A controlled breathing course promoting social and emotional health for Vietnam veterans with chronic posttraumatic stress disorder – a randomized controlled trial
Carter, J., Gerbarg, P. L., Brown, R. P., Ware, R. S., Ambrosio, C. D., Anand, L., Dirlea, M., Vermani, M. & Katzman, M. A. (2013). Multi-component yoga breath program for Vietnam veteran posttraumatic stress disorder: Randomized controlled trial. Journal of Traumatic Stress Disorders & Treatment, 2, 3.
Background: It is appropriate to acknowledge that despite treatment, posttraumatic stress disorder (PTSD) continually debilitates many Vietnam veterans. Although therapies have been developed, remission is hard to obtain with either pharmacotherapy or psychotherapy. Evidence has suggested that some forms of yoga may reduce sympathetic overactivity and increase parasympathetic activity, thereby improving stress resilience. The primary objective of this study was to evaluate the effects of the Sudarshan Kriya Yoga intervention on symptoms of PTSD as measured by changes in the Clinician Administered PTSD Scale (CAPS) scores. Secondary outcome measures included the CES-D, WHOQoL, AUDIT, and PCLM-17.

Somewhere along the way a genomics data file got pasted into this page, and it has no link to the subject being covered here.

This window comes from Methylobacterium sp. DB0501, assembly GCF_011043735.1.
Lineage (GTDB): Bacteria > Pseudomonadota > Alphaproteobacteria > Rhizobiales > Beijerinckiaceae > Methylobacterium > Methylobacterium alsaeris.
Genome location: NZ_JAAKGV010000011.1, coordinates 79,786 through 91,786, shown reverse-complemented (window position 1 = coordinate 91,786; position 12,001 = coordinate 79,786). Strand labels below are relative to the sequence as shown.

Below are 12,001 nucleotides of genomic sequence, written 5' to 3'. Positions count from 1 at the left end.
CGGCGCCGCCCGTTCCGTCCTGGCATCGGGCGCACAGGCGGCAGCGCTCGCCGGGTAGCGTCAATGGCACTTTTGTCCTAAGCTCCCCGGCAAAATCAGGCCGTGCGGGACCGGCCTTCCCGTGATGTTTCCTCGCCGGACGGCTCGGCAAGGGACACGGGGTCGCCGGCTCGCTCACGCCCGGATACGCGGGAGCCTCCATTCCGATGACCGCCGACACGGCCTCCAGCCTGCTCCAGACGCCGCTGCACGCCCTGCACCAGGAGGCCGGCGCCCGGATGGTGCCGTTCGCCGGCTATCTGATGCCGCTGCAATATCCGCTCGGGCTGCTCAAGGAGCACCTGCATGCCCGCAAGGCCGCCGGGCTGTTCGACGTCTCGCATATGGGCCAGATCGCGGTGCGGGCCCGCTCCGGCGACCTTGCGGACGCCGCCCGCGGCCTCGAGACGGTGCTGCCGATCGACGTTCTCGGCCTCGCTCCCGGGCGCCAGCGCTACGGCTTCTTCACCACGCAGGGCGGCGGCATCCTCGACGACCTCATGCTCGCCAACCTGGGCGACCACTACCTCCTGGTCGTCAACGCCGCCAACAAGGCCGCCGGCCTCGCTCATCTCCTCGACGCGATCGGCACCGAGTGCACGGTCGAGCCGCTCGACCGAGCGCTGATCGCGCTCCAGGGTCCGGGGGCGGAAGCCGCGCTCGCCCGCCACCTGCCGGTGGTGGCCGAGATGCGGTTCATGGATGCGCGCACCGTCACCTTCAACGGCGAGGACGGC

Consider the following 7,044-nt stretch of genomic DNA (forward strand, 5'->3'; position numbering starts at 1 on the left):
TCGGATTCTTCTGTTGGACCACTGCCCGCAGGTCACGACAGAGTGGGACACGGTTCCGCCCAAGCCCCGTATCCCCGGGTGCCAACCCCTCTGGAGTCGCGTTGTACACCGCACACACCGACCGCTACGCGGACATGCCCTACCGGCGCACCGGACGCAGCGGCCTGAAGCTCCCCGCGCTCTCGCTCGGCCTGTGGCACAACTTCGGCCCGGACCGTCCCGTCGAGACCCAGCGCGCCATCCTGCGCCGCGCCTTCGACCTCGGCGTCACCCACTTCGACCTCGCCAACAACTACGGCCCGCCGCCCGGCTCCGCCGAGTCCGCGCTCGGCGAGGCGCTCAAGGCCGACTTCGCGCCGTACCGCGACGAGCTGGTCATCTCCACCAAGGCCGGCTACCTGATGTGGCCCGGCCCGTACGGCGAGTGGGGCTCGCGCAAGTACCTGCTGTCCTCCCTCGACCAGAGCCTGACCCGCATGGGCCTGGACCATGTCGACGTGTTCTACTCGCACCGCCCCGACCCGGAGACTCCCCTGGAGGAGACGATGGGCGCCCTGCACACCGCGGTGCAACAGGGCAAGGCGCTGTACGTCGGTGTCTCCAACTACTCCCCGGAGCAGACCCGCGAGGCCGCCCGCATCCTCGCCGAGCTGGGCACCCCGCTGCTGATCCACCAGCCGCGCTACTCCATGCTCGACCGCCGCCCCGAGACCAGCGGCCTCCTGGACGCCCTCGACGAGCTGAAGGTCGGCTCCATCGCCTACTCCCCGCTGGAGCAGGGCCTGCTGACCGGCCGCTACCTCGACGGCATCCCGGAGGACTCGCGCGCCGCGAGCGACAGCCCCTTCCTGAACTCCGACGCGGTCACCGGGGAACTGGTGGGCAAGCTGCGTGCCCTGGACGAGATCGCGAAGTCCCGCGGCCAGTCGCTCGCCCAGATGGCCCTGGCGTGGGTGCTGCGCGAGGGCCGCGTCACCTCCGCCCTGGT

Method: Fifty male Vietnam veterans with PTSD (DSM-IV) were referred to the study. Thirty-one participants meeting criteria were subsequently randomised to either the SKY Intervention (adapted for veterans) group or a 6-week wait-list Control. The intervention consisted of 22 hours of guided group yoga instruction over a duration of 5 days, followed by a 2-hour group session which was held weekly for the first month and monthly thereafter for the following 5 months. Severity of PTSD symptoms was assessed at pre-intervention, 6-week post-intervention, and 6-month follow-up for both groups using the CAPS. Additional questionnaires to measure PTSD, depression, quality of life, and alcohol consumption were administered at pre-intervention, post-intervention and follow-up time frames as well.
Results: Twenty-five of the thirty-one enrolled participants completed the study, of which 14 received immediate intervention while 11 constituted the Control group. The Intervention group showed significant decrease in CAPS scores 6 weeks following intervention completion, while the Control group had zero decline within this period. At this point, the Control group received the SKY intervention, and also improved significantly on the CAPS. These improvements were maintained in both groups 6 months following receipt of treatment. The results indicate that multi-component interventions with yoga breath techniques may offer a valuable adjunctive treatment for veterans with PTSD.